Back in August, Sen. Charles E. Schumer demanded that the U.S. Department of Homeland Security immediately release its overdue report to Congress on Customs and Border Protection staffing at northern ports of entry.
The transfer of many customs officers to the Mexican border to process Central American asylum-seekers, he said, had caused local staffing shortages and sporadic backups on the region’s four international bridges.
But almost a month later, he and fellow Democrat, Rep. Brian Higgins of Buffalo say the Trump administration continues to ignore congressional directives while allowing traffic to back up at the Niagara River crossings. The pair told reporters during a Thursday morning news conference in Broderick Park that they are waiting no longer and will ask Congress to set minimum staffing requirements along the entire U.S.-Canada border.
“This is not a random occurrence; it’s the result of a misguided plan,” Schumer said. “You don’t rob Peter to pay Paul.”
The pair of Democrats pointed to recent backups on the Lewiston-Queenston Bridge and Peace Bridge – some as long as an hour – that are affecting cross-border commerce and tourism. They even noted that with the Buffalo Bills season about to begin, the 20% of the crowds at New Era Field made up of Canadian fans may be affected. Commuters to and from Buffalo also face unnecessary delays, they said, because so many customs inspectors were transferred to the southern border.
“Can you imagine, every day, having to sit there for an hour?” Schumer asked, adding that the estimated $400 million in annual cross-border commerce is also threatened.
A CBP official noted in August when Schumer first raised the issue that the agency had reassigned 731 officers nationwide to support the Border Patrol along the southwest border, “where apprehensions of family units and unaccompanied children from Central America had overwhelmed Border Patrol capabilities and facilities.”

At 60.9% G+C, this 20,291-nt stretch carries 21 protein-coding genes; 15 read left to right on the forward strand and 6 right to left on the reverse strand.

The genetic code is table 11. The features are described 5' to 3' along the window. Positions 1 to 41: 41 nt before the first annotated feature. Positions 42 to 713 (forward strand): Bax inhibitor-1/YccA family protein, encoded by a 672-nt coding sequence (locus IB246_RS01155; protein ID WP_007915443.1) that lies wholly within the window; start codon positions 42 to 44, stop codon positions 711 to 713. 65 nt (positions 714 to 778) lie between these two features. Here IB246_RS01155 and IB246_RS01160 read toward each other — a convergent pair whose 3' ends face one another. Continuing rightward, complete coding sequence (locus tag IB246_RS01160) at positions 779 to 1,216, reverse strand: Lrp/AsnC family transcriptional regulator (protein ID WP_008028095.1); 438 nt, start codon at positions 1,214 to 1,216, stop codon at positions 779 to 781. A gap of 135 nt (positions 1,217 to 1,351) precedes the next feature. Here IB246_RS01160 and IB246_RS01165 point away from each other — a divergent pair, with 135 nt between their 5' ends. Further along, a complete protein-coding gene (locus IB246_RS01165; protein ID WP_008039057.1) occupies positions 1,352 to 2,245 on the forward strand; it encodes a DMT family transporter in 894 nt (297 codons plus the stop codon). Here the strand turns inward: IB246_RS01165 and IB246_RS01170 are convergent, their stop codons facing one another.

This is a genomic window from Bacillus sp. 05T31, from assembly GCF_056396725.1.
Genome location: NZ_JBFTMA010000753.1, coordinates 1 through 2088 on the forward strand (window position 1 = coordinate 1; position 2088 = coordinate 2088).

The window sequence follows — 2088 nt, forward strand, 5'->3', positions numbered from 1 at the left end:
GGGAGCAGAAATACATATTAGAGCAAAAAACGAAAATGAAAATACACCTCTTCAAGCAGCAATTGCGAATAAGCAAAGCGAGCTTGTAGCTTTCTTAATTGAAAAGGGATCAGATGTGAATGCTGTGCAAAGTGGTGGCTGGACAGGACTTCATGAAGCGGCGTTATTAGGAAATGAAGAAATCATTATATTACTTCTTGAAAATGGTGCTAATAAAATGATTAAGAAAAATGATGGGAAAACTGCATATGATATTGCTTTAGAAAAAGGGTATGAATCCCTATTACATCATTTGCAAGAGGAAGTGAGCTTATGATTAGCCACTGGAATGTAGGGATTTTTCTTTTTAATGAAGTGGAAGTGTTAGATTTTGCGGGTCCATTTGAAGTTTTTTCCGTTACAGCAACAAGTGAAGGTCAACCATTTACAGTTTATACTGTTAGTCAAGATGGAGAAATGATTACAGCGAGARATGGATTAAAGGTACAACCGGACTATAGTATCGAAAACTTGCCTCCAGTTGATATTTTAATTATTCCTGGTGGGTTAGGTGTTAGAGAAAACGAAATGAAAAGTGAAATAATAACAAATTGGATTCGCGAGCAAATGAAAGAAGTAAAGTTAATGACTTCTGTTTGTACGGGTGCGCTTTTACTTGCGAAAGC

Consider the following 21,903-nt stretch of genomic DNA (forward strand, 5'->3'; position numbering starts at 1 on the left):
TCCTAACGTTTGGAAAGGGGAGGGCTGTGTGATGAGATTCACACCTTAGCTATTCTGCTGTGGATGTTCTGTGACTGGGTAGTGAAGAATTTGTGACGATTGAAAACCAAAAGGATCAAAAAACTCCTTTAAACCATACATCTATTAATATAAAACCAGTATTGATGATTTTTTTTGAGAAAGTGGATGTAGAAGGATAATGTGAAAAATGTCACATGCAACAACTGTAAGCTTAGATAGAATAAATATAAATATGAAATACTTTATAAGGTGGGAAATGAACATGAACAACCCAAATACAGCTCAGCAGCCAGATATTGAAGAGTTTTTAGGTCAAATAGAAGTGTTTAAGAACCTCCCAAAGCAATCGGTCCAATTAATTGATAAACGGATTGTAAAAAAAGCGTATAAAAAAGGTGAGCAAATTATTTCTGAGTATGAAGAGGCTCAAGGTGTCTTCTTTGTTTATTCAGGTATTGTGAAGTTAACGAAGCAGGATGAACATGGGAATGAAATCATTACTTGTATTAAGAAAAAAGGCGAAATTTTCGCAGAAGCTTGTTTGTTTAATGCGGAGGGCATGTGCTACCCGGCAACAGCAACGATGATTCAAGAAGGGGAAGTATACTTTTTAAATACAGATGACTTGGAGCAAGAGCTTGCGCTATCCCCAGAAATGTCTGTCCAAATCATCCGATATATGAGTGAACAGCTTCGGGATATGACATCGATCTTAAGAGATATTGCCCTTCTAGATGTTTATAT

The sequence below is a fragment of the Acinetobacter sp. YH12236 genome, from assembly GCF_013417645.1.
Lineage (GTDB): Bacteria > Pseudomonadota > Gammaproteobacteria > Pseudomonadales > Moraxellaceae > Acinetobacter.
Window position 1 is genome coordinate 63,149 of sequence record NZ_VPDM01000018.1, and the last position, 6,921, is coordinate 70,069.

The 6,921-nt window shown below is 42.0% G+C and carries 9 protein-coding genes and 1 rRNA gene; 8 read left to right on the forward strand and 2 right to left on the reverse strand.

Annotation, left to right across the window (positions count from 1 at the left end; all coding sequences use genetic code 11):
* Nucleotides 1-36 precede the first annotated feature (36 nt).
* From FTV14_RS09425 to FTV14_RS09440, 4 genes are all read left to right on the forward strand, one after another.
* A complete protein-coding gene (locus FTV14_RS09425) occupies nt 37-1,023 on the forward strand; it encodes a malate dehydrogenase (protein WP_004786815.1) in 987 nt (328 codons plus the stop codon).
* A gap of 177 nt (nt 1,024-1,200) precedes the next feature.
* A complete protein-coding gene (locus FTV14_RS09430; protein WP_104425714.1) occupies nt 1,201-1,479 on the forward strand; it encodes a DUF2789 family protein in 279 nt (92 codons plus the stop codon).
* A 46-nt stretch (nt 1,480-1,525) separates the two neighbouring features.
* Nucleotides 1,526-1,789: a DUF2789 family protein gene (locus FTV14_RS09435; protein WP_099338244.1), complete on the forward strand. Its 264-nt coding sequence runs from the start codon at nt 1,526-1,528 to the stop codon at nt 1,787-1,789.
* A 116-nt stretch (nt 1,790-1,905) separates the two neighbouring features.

“As of Aug. 4, however, CBP has now reduced the previous 731 CBP officers deployed to 400 CBP officers,” the CBP official said then. “The impact of this reduction will be felt across the nation as the returning CBP officers will be equitably distributed back to their home ports of entry.”
But Schumer, the Senate minority leader, said problems persist and that the bill he and Higgins have sponsored results from the continuing failure of DHS to meet the Aug. 1 report deadline set by Congress.
“Congress’ oversight responsibility has never been more important than it is today,” Higgins added.
And Schumer said the administration “will pay a price” if it continues to ignore congressional mandates. He noted that DHS is asking for increased funding in its next budget and that Congress will watch carefully how the administration reacts to northern border staffing issues.
“If they can’t do this, why should they get an increase?” he asked.